Let’s just say it: there are major limitations to how long a 2-year-old can play on their own 🙃
Every child is different, but children at this age are generally going to need adult supervision, guidance, and help, at least beyond the first few minutes. According to a study in Infant & Child Development Journal, 2-year-olds have an attention span of about five to eight minutes.
The goods news: even at this early age there are ways of teaching your toddler independent play, and solitary play can be extremely beneficial for your child’s development.
Here’s how to support independent play in 2-year-olds
Consider a daily “work time”
If you begin this practice early, it can function in a similar way to “rest time” when kids start to outgrow naps. During “work time,” everyone is doing something on their own—adults may be working (doing professional work, reading, home projects) and kids may be playing. This time may not last for more than a few minutes, especially at first, but the more you instill its importance, the more they can build up to longer stretches.
Keep realistic expectations during work time: if you’re cooking, for example, you can give them a related task to work on nearby, like dropping chopped vegetables into a bowl or mixing ingredients.
Create a “yes space”
Spaces where children have just the right amount of playthings, at just the right difficulty and interest for them, and where nothing is unsafe or forbidden, are known as “yes spaces.” Children hear “no” a lot, and providing them with a yes space where they’re encouraged to explore without restrictions can build their attention span and help support independent play.
Offer fewer choices and rotate toys for novelty
The Montessori philosophy of play teaches that when it comes to physical objects, less is more. Providing only a few choices helps children get deeper into play, play for longer periods of time, and form more meaningful bonds with their playthings.
Set up stations
Daycare and preschool teachers often set up simple stations that kids can rotate freely between. The key here is “simple”—try putting only a handful of blocks in one basket, a small collection of natural items in another (leaves, pine cones, rocks), and a scale with objects to weigh in a third.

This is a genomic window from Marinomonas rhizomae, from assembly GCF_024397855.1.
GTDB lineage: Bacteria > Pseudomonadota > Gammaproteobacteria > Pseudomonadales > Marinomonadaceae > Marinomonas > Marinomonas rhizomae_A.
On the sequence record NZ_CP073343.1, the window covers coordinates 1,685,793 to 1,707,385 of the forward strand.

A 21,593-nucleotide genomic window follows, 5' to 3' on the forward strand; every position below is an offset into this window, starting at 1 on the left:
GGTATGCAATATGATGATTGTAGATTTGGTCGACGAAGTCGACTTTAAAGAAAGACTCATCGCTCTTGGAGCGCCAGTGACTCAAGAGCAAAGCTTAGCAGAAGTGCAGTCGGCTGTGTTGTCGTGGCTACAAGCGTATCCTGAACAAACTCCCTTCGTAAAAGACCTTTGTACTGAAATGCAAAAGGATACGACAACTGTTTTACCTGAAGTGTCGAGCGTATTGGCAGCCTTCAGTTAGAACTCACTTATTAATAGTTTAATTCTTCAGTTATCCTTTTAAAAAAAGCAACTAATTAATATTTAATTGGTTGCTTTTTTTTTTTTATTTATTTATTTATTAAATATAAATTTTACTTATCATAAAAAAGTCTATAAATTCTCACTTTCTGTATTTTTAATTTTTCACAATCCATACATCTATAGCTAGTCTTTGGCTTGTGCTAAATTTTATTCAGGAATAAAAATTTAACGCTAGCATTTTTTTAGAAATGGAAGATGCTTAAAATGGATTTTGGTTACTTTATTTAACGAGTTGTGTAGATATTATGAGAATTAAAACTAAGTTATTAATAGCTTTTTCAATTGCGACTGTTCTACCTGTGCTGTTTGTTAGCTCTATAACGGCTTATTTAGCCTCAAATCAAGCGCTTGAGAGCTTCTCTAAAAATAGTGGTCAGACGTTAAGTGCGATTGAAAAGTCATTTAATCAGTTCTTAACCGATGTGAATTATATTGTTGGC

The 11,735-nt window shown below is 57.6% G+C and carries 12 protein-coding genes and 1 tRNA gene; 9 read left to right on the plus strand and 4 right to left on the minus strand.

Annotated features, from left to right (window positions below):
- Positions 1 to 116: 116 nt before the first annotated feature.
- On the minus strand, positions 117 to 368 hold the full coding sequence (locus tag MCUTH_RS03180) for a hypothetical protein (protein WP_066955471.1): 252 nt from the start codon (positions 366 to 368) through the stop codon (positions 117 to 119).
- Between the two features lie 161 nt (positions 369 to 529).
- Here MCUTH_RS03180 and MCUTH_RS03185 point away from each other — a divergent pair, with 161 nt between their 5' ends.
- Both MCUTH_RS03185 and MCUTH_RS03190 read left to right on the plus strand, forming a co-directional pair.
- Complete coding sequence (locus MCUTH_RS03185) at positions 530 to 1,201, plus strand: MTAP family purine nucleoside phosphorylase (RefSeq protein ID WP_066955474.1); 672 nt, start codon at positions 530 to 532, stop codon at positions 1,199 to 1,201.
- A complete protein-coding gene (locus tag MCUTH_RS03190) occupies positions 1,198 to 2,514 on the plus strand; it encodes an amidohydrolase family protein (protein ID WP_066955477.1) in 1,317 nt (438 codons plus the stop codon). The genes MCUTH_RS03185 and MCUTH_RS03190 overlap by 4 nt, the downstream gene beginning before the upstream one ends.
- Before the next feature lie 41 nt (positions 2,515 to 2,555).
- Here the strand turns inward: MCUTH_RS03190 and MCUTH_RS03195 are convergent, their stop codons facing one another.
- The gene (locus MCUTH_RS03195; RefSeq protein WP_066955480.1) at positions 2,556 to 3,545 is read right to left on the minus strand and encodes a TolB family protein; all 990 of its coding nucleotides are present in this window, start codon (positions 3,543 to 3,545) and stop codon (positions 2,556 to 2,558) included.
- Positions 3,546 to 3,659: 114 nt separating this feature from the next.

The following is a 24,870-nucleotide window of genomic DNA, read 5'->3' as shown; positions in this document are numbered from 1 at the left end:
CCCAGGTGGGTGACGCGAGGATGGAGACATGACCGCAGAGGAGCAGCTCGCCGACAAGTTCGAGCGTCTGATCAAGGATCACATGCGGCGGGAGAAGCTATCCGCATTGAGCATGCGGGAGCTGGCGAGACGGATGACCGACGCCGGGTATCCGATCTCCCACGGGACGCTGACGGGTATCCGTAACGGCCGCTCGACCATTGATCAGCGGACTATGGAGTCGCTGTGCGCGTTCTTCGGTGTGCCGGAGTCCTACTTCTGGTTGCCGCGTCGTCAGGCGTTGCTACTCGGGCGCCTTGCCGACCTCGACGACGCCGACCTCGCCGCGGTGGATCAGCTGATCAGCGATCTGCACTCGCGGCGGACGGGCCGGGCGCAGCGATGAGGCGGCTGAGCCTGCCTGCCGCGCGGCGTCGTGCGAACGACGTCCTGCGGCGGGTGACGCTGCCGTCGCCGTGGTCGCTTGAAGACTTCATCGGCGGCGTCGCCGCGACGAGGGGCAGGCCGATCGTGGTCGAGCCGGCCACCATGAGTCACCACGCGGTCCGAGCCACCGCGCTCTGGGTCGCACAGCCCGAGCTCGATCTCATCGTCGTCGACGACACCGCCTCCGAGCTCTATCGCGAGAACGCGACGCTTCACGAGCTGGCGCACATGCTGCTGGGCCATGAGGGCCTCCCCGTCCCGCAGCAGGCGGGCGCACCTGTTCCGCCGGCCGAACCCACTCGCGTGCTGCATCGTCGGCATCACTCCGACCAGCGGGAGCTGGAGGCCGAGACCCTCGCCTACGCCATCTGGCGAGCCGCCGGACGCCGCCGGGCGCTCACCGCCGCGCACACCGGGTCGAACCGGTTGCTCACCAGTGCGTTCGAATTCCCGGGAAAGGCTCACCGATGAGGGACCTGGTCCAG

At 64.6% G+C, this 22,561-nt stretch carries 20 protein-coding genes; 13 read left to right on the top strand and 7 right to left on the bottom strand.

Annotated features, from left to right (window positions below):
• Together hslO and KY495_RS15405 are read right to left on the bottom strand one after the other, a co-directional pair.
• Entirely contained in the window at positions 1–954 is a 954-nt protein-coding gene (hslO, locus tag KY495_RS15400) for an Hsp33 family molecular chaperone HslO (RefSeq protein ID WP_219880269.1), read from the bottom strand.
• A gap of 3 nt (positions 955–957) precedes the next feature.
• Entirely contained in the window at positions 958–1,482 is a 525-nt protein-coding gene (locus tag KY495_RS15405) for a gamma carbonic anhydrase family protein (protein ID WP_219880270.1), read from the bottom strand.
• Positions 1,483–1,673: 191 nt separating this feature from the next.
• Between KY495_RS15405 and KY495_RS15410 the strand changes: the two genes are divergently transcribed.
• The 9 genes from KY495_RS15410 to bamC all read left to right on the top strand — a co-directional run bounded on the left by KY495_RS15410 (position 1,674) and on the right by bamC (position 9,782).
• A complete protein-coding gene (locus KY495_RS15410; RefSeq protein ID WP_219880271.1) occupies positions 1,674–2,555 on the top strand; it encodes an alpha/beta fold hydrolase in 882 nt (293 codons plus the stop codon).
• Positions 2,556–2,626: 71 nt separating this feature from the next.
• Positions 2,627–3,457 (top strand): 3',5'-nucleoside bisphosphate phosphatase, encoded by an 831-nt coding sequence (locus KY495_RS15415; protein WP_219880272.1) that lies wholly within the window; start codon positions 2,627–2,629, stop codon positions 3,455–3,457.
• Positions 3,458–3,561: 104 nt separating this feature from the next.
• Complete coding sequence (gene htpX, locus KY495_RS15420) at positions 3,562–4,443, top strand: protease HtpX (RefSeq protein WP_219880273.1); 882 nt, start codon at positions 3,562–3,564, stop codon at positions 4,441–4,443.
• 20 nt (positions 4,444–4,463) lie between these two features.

Invite them to play
It may seem counterintuitive, but an invitation to play—done thoughtfully and intentionally—can help build your child’s independence. Becca from Il Bambino explains:
“Set up an activity they can do on their own (sensory bin, looking at books, doll play, etc). Start the play with them. Be sure to stay present (avoid looking at a phone or wandering off to the mental checklist). Once it appears they are hooked into the play, switch to observation mode—less talking (naming shapes, colors, counting, etc., for them) and more letting them get into their concentration zone.”
You may still need to be nearby, but at this point you can try to leave them to play on their own for a little while.
Play less intrusively
When we play with our young kids, many of us tend to take charge: it’s human nature and a natural habit. When we practice being loving and helpful supporters of play—rather than directors—we allow children to discover more about themselves and what they can do.
Janet Lansbury, an educator and proponent of the RIE parenting method, says “learning to be a play ‘supporter’ rather than playmate takes practice, entails sensitive observation, open-mindedness, acceptance and, most of all, restraint (especially for those more inclined to do than watch). But once we get this down, it is an incredibly relaxing, satisfying, Zen-like experience.”
Practicing less intrusive play supports our children in learning independence and confidence. It also sets the stage for longer stretches of solitary play. When your child asks for help, try suggesting a solution for them to try rather than doing it yourself; when they ask you to get something for them, remind them where it is so they can go find it.
Take a cue from improv and play pretend
In the world of improv comedy, the governing philosophy is “yes and”—which means that whatever reality is put forth in front of you, you accept it and move forward with it. As 2-year-olds begin to play pretend, you may be invited to drink tea with them, put their babies to bed, or ride the train. When you meet them where they are, you validate their imagination and help them get lost in a world of pretend play. The more you reinforce that their pretend play is meaningful and fun, the more you’ll see them start to play pretend on their own.
Learn more about the research
Gaertner BM, Spinrad TL, Eisenberg N. Focused Attention in Toddlers: Measurement, Stability, and Relations to Negative Emotion and Parenting. Infant & Child Development. 2008 Aug;17(4):339-363
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